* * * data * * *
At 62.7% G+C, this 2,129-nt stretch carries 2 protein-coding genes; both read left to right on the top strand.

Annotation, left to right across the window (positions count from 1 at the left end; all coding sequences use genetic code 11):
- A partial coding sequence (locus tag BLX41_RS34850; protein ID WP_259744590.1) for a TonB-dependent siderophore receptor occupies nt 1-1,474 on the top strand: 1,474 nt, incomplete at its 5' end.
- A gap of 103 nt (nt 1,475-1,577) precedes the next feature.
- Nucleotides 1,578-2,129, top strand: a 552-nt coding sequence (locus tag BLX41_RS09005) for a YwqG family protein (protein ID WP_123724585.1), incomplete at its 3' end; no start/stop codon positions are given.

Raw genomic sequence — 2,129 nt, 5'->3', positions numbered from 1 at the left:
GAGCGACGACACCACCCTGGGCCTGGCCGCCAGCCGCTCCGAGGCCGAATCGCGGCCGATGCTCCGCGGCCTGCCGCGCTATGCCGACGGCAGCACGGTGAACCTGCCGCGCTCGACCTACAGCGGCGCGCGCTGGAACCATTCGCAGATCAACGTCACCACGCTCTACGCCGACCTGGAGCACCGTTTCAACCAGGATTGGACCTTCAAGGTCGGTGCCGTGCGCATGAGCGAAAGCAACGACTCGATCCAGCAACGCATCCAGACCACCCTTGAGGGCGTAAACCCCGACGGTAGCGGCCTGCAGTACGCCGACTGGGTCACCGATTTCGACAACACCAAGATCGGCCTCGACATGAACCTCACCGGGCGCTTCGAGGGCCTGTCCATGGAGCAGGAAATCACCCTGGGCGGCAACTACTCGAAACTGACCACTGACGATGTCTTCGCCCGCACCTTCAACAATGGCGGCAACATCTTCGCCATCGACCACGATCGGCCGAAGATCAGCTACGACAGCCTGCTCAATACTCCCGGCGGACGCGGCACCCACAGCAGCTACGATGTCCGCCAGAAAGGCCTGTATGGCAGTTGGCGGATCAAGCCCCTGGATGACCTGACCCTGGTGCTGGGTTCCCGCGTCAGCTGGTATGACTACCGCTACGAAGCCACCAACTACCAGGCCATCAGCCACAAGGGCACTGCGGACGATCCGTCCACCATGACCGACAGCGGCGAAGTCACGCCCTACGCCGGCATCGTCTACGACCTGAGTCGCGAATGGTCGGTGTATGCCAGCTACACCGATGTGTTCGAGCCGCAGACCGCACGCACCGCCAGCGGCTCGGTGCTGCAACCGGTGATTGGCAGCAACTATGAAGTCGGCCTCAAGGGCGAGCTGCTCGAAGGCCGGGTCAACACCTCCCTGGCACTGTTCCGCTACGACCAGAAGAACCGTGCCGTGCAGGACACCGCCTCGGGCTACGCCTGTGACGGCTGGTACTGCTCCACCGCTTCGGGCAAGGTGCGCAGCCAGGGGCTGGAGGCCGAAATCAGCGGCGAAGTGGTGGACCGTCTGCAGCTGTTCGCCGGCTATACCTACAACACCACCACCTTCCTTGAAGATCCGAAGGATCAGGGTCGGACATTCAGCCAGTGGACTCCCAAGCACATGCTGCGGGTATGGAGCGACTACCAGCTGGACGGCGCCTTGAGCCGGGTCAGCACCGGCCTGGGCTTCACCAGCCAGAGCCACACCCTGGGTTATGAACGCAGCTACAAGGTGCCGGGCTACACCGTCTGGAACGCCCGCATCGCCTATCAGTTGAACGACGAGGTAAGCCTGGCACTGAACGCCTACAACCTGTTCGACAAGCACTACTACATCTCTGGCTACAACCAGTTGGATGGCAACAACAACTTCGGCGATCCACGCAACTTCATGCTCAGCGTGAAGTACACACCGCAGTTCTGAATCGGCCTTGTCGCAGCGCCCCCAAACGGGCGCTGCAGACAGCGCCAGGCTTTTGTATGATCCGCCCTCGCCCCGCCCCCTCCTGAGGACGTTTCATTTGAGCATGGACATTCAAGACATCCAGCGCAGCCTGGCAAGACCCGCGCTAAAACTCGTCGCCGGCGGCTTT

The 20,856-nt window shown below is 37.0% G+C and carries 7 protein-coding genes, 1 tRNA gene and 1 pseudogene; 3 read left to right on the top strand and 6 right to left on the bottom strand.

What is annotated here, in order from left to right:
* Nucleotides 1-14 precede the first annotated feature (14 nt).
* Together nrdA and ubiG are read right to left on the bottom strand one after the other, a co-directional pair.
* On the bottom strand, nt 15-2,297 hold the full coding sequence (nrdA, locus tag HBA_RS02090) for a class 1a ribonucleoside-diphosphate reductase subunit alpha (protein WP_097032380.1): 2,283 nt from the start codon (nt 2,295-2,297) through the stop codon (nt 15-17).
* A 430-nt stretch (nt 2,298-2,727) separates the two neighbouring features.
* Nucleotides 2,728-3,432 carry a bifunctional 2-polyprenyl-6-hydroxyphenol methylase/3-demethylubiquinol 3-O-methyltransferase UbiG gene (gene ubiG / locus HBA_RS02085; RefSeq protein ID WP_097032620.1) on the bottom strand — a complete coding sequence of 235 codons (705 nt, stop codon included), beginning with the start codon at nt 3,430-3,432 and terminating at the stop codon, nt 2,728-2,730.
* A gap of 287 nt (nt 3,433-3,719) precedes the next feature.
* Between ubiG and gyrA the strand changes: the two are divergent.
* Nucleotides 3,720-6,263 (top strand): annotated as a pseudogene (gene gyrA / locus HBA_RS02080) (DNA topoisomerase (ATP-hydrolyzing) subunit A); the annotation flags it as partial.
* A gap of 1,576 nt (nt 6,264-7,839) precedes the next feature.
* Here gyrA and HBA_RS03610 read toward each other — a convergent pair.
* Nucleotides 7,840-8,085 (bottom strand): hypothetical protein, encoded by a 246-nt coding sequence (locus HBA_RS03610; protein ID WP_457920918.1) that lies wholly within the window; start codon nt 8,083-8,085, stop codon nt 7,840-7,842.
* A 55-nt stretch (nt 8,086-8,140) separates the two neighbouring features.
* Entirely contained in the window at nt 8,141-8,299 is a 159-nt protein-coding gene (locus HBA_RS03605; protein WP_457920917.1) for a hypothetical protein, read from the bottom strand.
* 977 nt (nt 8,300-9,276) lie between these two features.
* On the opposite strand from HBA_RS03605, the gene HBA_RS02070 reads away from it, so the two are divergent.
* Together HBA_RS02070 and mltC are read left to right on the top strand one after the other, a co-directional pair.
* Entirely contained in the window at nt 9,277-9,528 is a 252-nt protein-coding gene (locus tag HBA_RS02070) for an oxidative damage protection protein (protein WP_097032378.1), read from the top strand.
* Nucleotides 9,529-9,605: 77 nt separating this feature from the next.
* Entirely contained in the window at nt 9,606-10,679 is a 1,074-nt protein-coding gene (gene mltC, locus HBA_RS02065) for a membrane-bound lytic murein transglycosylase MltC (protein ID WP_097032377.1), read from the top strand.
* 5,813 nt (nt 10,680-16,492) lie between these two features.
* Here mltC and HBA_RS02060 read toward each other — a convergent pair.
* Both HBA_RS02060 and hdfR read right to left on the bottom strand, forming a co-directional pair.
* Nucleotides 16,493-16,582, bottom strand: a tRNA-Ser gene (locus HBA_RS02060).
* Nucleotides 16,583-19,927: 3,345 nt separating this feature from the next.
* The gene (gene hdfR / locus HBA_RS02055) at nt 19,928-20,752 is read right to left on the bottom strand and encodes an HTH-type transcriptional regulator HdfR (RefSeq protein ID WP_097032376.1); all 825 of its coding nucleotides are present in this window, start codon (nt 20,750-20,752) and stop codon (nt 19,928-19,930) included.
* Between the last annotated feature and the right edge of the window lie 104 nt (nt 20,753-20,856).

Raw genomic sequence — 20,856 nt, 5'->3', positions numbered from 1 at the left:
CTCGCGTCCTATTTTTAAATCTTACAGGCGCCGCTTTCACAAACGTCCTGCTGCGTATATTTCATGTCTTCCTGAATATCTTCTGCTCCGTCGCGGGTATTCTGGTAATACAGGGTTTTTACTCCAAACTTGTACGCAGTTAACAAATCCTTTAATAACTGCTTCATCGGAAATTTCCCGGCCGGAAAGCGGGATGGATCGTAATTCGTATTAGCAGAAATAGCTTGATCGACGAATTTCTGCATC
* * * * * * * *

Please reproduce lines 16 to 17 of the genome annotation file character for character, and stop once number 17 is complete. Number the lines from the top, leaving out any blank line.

* Between ubiG and gyrA the strand changes: the two are divergent.
* Nucleotides 3,720-6,263 (top strand): annotated as a pseudogene (gene gyrA / locus HBA_RS02080) (DNA topoisomerase (ATP-hydrolyzing) subunit A); the annotation flags it as partial.